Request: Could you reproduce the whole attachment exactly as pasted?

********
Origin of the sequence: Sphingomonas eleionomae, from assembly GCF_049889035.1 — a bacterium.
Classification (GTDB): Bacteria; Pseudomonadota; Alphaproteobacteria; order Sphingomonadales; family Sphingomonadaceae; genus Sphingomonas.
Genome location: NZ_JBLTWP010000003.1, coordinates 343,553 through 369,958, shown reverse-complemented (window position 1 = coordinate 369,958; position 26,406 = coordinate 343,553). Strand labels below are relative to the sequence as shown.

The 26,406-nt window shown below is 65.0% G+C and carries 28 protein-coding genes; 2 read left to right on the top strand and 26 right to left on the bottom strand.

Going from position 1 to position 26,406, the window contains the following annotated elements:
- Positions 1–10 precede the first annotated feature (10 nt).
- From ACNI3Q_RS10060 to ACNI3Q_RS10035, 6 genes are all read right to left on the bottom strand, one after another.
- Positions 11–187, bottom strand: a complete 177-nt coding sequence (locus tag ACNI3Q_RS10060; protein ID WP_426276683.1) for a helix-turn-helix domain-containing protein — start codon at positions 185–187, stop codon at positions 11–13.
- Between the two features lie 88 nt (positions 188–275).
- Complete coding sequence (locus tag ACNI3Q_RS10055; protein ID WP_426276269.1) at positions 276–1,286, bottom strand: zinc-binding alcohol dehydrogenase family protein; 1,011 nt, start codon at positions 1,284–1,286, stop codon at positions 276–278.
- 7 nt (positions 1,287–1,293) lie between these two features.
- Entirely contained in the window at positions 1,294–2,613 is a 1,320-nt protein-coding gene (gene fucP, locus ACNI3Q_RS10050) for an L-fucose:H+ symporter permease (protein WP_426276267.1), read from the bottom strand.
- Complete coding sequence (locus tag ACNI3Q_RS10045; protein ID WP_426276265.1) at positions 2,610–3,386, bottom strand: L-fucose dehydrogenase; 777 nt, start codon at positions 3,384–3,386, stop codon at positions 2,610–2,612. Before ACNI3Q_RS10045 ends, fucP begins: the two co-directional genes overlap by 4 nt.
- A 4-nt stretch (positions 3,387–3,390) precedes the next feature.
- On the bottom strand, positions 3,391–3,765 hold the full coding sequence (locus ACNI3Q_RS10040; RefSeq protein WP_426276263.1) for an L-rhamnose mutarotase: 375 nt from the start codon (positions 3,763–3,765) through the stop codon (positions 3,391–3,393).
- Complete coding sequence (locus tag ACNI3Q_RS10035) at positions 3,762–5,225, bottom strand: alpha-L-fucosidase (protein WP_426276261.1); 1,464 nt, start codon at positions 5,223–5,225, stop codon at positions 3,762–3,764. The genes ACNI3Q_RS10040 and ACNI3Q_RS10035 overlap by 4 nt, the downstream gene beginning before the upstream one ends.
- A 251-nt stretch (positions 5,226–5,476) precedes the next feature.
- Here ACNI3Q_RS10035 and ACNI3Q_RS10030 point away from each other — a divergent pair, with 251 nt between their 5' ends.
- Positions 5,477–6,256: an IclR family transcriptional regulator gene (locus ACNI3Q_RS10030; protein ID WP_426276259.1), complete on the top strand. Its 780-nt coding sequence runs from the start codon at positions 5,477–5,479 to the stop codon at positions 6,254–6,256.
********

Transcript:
Origin of the sequence: Sphingomonas eleionomae, from assembly GCF_049889035.1 — a bacterium.
Classification (GTDB): Bacteria; Pseudomonadota; Alphaproteobacteria; order Sphingomonadales; family Sphingomonadaceae; genus Sphingomonas.
Genome location: NZ_JBLTWP010000003.1, coordinates 343,553 through 369,958, shown reverse-complemented (window position 1 = coordinate 369,958; position 26,406 = coordinate 343,553). Strand labels below are relative to the sequence as shown.

The 26,406-nt window shown below is 65.0% G+C and carries 28 protein-coding genes; 2 read left to right on the top strand and 26 right to left on the bottom strand.

Going from position 1 to position 26,406, the window contains the following annotated elements:
- Positions 1–10 precede the first annotated feature (10 nt).
- From ACNI3Q_RS10060 to ACNI3Q_RS10035, 6 genes are all read right to left on the bottom strand, one after another.
- Positions 11–187, bottom strand: a complete 177-nt coding sequence (locus tag ACNI3Q_RS10060; protein ID WP_426276683.1) for a helix-turn-helix domain-containing protein — start codon at positions 185–187, stop codon at positions 11–13.
- Between the two features lie 88 nt (positions 188–275).
- Complete coding sequence (locus tag ACNI3Q_RS10055; protein ID WP_426276269.1) at positions 276–1,286, bottom strand: zinc-binding alcohol dehydrogenase family protein; 1,011 nt, start codon at positions 1,284–1,286, stop codon at positions 276–278.
- 7 nt (positions 1,287–1,293) lie between these two features.
- Entirely contained in the window at positions 1,294–2,613 is a 1,320-nt protein-coding gene (gene fucP, locus ACNI3Q_RS10050) for an L-fucose:H+ symporter permease (protein WP_426276267.1), read from the bottom strand.
- Complete coding sequence (locus tag ACNI3Q_RS10045; protein ID WP_426276265.1) at positions 2,610–3,386, bottom strand: L-fucose dehydrogenase; 777 nt, start codon at positions 3,384–3,386, stop codon at positions 2,610–2,612. Before ACNI3Q_RS10045 ends, fucP begins: the two co-directional genes overlap by 4 nt.
- A 4-nt stretch (positions 3,387–3,390) precedes the next feature.
- On the bottom strand, positions 3,391–3,765 hold the full coding sequence (locus ACNI3Q_RS10040; RefSeq protein WP_426276263.1) for an L-rhamnose mutarotase: 375 nt from the start codon (positions 3,763–3,765) through the stop codon (positions 3,391–3,393).
- Complete coding sequence (locus tag ACNI3Q_RS10035) at positions 3,762–5,225, bottom strand: alpha-L-fucosidase (protein WP_426276261.1); 1,464 nt, start codon at positions 5,223–5,225, stop codon at positions 3,762–3,764. The genes ACNI3Q_RS10040 and ACNI3Q_RS10035 overlap by 4 nt, the downstream gene beginning before the upstream one ends.
- A 251-nt stretch (positions 5,226–5,476) precedes the next feature.
- Here ACNI3Q_RS10035 and ACNI3Q_RS10030 point away from each other — a divergent pair, with 251 nt between their 5' ends.
- Positions 5,477–6,256: an IclR family transcriptional regulator gene (locus ACNI3Q_RS10030; protein ID WP_426276259.1), complete on the top strand. Its 780-nt coding sequence runs from the start codon at positions 5,477–5,479 to the stop codon at positions 6,254–6,256.